Year of sanctions leaves bin Laden in Afghanistan
By Jack Redden
ISLAMABAD, Nov 14 (Reuters) - One year after U.N. sanctions were imposed to force Afghanistan's ruling Taleban movement to hand over Osama bin Laden, the accused "terrorist" remains in his sanctuary and Washington ponders how to step up the pressure.
"The sanctions have by definition been unsuccessful; bin Laden has not been handed over," said a diplomat in Pakistan. "So it will be a time to take stock of where to go from here."
Diplomats say the United States and Russia are discussing new measures such as ordering the closure of the Taleban's foreign missions, banning their representatives from travelling or imposing an arms embargo on them.
The target of this pressure could be Pakistan, one of only three countries to recognise the Taleban and the only viable route for members of the movement to travel or get arms.
But getting new sanctions through the U.N. Security Council is not assured, with both France and China sceptical.
The sanctions imposed on November 14, 1999, a month after they were passed, halted international flights of Afghanistan's state airline Ariana and targeted areas such as bank accounts.
Sheltering the Saudi dissident, accused of blowing up two U.S. embassies, is also costing the Taleban any hope of winning international recognition as the legitimate government of Afghanistan.
The Taleban, driven by a radical interpretation of Islam that includes widely condemned restrictions on women, have been willing to pay the price.
In any case, the Taleban have little in the way of financial assets to touch -- their reclusive leader Mullah Mohammed Omar reputedly keeps wads of U.S. dollars in a tin box.
The airline was unimportant and, ironically, Taleban officials now fly back and forth from their country on U.N. flights meant mainly for humanitarian work. The United Nations needs Taleban cooperation to carry out its relief work.
Meanwhile, the United Nations, and specifically the United States, has had to defend the imposition of sanctions on one of the world's poorest countries.
Not only have Afghans suffered through 21 years of war -- which is continuing as the Taleban try to capture the five percent of Afghanistan outside its control -- but the country is facing the threat of famine from the worst drought in 30 years.
"Because the Taleban continued to refuse to hand over indicted terrorist Osama bin Laden to a place where he can be brought to justice, the United Nations imposed sanctions on the Taleban on November 14, 1999," said a statement from the U.S. embassy in Islamabad.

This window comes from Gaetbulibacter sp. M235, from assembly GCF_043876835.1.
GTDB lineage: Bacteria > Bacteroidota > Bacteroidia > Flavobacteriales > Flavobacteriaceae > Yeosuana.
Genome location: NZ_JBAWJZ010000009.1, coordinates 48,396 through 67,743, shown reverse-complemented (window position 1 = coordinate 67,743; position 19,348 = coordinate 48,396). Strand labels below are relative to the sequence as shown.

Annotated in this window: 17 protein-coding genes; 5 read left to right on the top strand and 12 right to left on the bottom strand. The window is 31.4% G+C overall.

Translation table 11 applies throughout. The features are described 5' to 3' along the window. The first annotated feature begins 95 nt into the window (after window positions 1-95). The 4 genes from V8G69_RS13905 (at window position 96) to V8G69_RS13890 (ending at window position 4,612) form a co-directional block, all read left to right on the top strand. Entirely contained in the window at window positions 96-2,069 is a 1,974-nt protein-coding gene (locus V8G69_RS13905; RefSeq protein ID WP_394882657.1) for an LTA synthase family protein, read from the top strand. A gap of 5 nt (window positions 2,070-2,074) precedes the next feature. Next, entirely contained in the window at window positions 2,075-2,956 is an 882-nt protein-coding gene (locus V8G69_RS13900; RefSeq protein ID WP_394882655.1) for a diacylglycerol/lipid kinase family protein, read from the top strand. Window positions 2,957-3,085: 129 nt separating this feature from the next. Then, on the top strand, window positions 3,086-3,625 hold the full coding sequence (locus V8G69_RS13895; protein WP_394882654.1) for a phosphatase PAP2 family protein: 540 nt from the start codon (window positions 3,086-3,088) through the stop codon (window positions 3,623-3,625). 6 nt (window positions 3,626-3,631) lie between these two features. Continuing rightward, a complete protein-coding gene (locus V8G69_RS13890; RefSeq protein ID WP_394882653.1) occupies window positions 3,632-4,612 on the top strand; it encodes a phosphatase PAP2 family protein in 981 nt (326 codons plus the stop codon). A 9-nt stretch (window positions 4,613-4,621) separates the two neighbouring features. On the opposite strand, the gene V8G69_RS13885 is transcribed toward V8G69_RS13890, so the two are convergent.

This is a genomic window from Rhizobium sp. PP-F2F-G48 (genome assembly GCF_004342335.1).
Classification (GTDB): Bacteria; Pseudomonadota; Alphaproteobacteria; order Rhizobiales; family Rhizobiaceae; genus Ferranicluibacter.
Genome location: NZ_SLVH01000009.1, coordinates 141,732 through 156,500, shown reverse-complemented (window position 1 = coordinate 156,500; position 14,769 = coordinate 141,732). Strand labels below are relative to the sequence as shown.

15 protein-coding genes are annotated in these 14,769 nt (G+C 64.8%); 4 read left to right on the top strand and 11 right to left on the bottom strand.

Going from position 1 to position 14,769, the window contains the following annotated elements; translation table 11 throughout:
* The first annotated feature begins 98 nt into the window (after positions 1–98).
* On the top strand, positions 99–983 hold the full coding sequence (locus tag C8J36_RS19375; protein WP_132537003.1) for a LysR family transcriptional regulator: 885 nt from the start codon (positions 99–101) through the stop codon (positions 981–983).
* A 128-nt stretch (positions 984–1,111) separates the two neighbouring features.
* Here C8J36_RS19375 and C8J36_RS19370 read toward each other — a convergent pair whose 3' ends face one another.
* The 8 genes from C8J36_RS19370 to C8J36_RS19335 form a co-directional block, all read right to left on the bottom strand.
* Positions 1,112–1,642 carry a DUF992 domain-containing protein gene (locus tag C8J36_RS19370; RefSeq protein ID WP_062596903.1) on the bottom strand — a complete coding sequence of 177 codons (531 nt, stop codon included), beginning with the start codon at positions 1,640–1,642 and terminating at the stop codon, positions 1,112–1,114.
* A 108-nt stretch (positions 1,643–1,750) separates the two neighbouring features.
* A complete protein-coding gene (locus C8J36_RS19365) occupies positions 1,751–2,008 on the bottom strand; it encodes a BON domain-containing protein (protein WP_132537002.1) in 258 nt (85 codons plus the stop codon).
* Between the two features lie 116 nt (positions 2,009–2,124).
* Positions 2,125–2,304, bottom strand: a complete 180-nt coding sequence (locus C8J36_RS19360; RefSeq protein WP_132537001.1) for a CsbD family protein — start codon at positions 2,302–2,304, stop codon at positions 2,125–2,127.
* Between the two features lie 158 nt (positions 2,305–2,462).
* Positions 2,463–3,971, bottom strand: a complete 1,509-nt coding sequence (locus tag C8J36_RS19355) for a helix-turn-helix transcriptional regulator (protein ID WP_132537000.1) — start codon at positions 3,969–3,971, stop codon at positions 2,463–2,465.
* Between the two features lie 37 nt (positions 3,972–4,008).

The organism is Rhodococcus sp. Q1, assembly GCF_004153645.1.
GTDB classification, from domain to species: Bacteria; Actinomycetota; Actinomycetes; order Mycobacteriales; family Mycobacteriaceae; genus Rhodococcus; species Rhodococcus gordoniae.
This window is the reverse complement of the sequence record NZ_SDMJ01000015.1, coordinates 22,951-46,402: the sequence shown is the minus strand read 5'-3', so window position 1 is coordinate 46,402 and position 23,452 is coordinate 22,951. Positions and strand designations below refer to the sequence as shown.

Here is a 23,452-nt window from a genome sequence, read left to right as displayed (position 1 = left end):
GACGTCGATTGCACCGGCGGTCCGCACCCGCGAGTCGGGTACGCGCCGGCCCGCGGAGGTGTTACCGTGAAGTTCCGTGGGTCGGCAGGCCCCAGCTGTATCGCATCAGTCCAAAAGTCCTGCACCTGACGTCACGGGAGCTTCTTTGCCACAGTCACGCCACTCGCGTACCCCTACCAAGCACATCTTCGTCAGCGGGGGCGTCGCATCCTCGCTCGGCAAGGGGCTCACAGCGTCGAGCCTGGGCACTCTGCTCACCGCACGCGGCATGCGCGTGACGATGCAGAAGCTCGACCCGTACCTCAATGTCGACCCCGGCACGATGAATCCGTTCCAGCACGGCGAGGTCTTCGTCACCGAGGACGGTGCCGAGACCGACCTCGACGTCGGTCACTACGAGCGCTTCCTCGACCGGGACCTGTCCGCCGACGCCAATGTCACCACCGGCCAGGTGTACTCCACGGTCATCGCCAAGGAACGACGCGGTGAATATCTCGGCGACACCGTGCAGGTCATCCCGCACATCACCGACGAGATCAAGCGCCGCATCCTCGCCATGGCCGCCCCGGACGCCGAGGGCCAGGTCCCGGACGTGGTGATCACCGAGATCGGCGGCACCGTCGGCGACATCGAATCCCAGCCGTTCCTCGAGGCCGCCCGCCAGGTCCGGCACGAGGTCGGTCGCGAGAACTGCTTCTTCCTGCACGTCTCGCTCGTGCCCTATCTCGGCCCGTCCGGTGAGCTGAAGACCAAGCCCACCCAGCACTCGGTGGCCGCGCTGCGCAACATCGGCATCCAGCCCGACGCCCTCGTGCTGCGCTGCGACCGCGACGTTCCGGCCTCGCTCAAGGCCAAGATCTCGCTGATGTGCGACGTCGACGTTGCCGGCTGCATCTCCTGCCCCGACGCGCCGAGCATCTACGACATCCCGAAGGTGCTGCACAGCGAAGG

"The sanctions...are carefully targeted to avoid exacerbating the hardships already facing the Afghan people. They do not impede the flow of humanitarian aid, including food and medicine, nor do they prohibit private-sector trade and commerce."
The United States has accused bin Laden of masterminding the bombing of two U.S. embassies in Africa in 1998 that killed more than 200 people. Since then he or his followers have been named as suspects in a range of attacks, including the suicide attack on the USS Cole that killed 17 American sailors last month.
As long as bin Laden remains in Afghanistan, Washington is unlikely to let the Taleban have Afghanistan's seat at the United Nations. It is still held by the administration of Burhanuddin Rabbani despite his losing the capital Kabul four years ago and being driven into a remote corner of the northeast.
The Taleban have mounted a diplomatic offensive in recent months hoping for international acceptance but there is no sign they will sacrifice their multi-millionaire ally to gain it.
The Taleban say they will try bin Laden if there is evidence against him but that Washington has not presented any. The position was restated this month in separate meetings in Islamabad with the ambassadors of Britain and the United States.
There is scepticism among diplomats that even Pakistan, the Taleban's closest ally, could produce a change. Afghans have never been compliant to foreign pressure.
The whereabouts of the tall Saudi are not known. But Rabbani's group says bin Laden has moved from Kandahar, base of the Taleban, to a mountain fortress in the centre of the country.
Rather than distancing themselves from bin Laden, the report said exactly one week before the first anniversary of the U.N. sanctions an entourage of Taleban officials escorted bin Laden to a new, safer, sanctuary.
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